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Controversy involving Appalachian Power continues to simmer in Richmond

March 05, 2010
  • With just one week left in the General Assembly session, it's unlikely lawmakers will pass additional legislation targeting Appalachian Power, but members from western Virginia say that doesn't mean they've been ignoring the issue.
With just one week left in the General Assembly session, it's unlikely lawmakers will pass additional legislation targeting Appalachian Power, but members from western Virginia say that doesn't mean they've been ignoring the issue.

With just one week left in the General Assembly session, it's unlikely lawmakers will pass additional legislation targeting Appalachian Power, but members from western Virginia say that doesn't mean they've been ignoring the issue.

"Well I understand the frustration and they think nothing is happening, but things are happening," said Del. Danny Marshall.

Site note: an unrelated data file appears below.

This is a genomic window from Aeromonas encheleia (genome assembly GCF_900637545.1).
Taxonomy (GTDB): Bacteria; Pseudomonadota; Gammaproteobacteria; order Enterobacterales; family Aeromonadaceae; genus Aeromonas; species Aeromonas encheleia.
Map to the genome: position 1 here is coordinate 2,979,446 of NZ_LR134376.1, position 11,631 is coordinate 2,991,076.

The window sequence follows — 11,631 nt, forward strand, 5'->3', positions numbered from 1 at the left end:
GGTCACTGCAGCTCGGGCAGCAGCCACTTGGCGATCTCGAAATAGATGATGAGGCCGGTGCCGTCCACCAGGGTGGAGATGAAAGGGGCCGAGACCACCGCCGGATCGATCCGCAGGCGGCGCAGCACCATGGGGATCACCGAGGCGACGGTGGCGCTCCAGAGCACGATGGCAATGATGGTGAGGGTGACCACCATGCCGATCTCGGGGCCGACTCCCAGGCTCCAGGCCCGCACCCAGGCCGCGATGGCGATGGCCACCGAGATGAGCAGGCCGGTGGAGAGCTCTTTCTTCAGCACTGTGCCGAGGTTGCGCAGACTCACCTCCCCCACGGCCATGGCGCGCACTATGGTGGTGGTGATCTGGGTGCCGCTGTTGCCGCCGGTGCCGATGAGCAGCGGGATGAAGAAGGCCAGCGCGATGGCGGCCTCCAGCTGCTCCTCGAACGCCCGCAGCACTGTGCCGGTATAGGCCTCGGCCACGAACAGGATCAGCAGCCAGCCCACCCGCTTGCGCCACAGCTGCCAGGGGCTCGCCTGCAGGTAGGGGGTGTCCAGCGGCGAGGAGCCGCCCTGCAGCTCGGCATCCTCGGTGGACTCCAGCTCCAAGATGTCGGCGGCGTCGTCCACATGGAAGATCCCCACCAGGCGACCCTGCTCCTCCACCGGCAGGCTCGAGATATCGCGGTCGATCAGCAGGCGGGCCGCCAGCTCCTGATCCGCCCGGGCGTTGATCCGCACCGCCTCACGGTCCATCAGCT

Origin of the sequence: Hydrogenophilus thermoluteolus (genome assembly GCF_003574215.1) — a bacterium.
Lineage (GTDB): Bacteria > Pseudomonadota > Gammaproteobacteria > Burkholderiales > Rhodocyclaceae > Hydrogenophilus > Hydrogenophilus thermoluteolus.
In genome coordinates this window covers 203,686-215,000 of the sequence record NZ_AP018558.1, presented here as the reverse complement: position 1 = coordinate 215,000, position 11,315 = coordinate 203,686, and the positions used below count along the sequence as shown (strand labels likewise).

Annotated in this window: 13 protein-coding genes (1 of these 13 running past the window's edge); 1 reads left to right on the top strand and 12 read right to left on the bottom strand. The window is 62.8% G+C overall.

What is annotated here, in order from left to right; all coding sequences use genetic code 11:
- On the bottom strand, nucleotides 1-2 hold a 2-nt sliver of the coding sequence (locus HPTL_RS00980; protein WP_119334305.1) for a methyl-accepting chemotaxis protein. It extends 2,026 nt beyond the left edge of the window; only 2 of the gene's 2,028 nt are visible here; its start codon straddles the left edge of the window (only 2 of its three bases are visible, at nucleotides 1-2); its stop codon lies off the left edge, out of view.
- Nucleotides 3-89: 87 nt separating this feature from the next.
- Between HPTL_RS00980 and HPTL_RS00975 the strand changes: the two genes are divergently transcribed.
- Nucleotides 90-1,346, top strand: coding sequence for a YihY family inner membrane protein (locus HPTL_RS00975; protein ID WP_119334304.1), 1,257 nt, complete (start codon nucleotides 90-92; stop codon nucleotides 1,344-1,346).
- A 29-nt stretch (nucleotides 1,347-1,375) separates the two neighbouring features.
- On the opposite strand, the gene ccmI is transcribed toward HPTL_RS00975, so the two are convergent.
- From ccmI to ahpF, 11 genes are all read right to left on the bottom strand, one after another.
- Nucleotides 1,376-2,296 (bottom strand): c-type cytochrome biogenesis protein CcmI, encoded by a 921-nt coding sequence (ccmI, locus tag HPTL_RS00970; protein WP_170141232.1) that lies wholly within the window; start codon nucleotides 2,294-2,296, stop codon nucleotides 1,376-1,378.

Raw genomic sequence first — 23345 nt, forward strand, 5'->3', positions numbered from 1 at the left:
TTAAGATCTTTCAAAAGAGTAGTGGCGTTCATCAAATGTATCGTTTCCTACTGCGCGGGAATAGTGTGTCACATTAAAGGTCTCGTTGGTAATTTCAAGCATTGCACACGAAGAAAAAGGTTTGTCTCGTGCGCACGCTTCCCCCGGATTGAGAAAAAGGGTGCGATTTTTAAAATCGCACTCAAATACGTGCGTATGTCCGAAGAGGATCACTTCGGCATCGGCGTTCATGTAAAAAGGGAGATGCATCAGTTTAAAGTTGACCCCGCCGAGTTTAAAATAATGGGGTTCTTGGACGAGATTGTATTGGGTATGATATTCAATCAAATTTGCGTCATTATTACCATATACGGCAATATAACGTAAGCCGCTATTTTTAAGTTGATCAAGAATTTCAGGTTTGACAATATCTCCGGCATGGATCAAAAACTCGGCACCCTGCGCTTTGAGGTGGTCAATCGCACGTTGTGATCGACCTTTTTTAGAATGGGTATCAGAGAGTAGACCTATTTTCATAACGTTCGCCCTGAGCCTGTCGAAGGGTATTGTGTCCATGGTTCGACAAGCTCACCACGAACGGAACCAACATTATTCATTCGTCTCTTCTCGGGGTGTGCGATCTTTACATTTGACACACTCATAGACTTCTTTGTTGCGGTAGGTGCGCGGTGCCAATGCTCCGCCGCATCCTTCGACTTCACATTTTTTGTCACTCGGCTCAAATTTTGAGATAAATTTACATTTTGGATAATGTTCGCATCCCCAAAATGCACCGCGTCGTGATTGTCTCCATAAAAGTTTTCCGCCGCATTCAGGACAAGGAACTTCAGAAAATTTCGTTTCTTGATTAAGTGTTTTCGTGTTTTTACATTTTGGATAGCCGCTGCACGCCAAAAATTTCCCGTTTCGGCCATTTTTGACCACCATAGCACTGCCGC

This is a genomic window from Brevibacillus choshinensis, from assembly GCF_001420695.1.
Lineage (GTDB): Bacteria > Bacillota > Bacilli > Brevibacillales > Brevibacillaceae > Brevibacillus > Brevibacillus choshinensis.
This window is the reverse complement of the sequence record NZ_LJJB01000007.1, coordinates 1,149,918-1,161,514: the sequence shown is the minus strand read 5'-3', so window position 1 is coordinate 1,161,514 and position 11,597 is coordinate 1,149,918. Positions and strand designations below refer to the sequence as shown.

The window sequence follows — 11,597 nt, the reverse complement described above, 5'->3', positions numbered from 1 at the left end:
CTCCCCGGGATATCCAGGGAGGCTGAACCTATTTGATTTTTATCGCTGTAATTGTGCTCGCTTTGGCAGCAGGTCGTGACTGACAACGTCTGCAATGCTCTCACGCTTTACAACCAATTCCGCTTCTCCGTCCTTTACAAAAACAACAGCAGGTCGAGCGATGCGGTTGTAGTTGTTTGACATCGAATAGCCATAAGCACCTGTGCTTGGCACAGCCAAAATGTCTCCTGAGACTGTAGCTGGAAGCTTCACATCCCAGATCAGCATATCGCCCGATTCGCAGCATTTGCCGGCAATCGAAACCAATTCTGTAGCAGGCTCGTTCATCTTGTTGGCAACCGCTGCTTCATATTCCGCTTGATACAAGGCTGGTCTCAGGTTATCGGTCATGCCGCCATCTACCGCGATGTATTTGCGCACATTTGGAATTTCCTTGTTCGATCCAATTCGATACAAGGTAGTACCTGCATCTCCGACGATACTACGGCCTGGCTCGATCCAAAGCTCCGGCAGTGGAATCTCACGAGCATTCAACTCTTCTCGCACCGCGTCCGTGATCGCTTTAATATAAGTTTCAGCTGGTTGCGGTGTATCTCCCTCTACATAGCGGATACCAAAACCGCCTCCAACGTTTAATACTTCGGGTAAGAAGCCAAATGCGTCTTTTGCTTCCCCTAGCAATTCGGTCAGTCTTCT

Danville Delegate Danny Marshall was part of a group that met earlier this week with state regulators and representatives of the power company.

"We told the State Corporation Commission, but we also told AEP, if you don't do something, we're going to do it for you," said Marshall. 

The Governor has already signed the legislation that suspended Appalachian's interim rate increase.  And this week, lawmakers found some encouragement in two other rate cases before the State Corporation Commission.

"And they lowered not only Dominion's this week, but also they lowered the request by Kentucky Utilities down in far southwest Virginia, so it looks like the '07 legislation does give them enough tools, but we want to hear that from them," said Del. Terry Kilgore.

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Lawmakers plan to meet with the judges of the State Corporation Commission in mid-April.  But Del. Ward Armstrong remains skeptical they'll accomplish anything.

"They want to run the clock out, so that everybody gets out of town.  They hope that folks will forget and the issue will go away.  It's not going away," said Armstrong.

With the SCC rulings this week, lawmakers say they are anxious to see what the commission will do in Appalachian's rate case.  Hearings are scheduled later this month, with a final ruling due in mid-July.

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